Exactly 6 months after the ACL surgery I sent one of my hardest routes (Cringer 8b+ in the Frankenjura). Maybe I should stop calling it rehab climbing? 😉 Or maybe not… It felt like a good approach to be mentally in rehab/training mode. For the most part of the last month (exception see above;-P) I really managed to focus on the things I could do instead of getting frustrated about the things I can’t do yet. I never pushed the knee too far, I was staying in the comfort zone. But always carefully trying to extend the comfort zone… And with no expectations on myself or the knee it’s easier to be happy about little improvements each week. Nice, I can use the leg more, oh wow I can heelhook, cool I can jump down from a meter and it feels good,… Also surprised myself by doing such a long route so quick… :)The leg is still a good bit weaker, it definitely needs a bit more time and training️ before I’m ready for bouldering season… But that’s ok, as I’m really enjoying the routes and the summer☀️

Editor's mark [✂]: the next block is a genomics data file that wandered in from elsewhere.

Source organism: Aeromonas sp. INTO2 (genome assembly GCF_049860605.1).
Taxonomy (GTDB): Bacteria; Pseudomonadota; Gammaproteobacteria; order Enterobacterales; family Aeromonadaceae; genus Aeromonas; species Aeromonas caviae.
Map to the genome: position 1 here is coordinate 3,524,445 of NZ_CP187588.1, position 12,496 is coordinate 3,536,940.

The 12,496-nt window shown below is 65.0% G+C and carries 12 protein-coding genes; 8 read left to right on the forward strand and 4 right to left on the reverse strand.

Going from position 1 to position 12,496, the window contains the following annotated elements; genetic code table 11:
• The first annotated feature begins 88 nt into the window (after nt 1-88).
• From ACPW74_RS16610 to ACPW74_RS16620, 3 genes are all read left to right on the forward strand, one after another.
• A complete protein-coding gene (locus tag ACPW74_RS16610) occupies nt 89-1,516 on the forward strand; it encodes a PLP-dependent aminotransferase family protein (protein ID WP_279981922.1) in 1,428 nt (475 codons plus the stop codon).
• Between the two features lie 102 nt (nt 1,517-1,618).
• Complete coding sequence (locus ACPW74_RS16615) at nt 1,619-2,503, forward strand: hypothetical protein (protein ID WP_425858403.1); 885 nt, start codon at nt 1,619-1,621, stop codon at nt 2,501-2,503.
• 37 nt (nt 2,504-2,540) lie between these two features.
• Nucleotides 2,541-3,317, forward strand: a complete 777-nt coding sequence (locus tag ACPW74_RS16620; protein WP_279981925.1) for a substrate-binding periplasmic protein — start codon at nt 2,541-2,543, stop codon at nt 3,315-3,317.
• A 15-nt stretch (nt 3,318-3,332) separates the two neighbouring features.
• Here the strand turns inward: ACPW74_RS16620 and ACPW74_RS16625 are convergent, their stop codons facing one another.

Pic: Sarah Seeger

Big thanks to Thomas Bayer / UK Erlangen for the quick MRI,  Volker Schöffler/Sportsmedicine Bamberg  for the great surgery & follow-ups, Simon Friedrich & other physios/Rehazentrum Valznerweiher for the motivating rehab training and treatment, all the fellow ‘kneehab friends’ who shared their experience with me and everyone else for all the support and patience!

If someone with a knee injuries has questions, just get in touch (dorokara.wordpress@gmail.com)! I had a lot of people giving me advice and I’m happy to share my experience:)

My pro-tips for life with crutches. 😉 (I made these for a friend who got knee surgery a couple days after me…)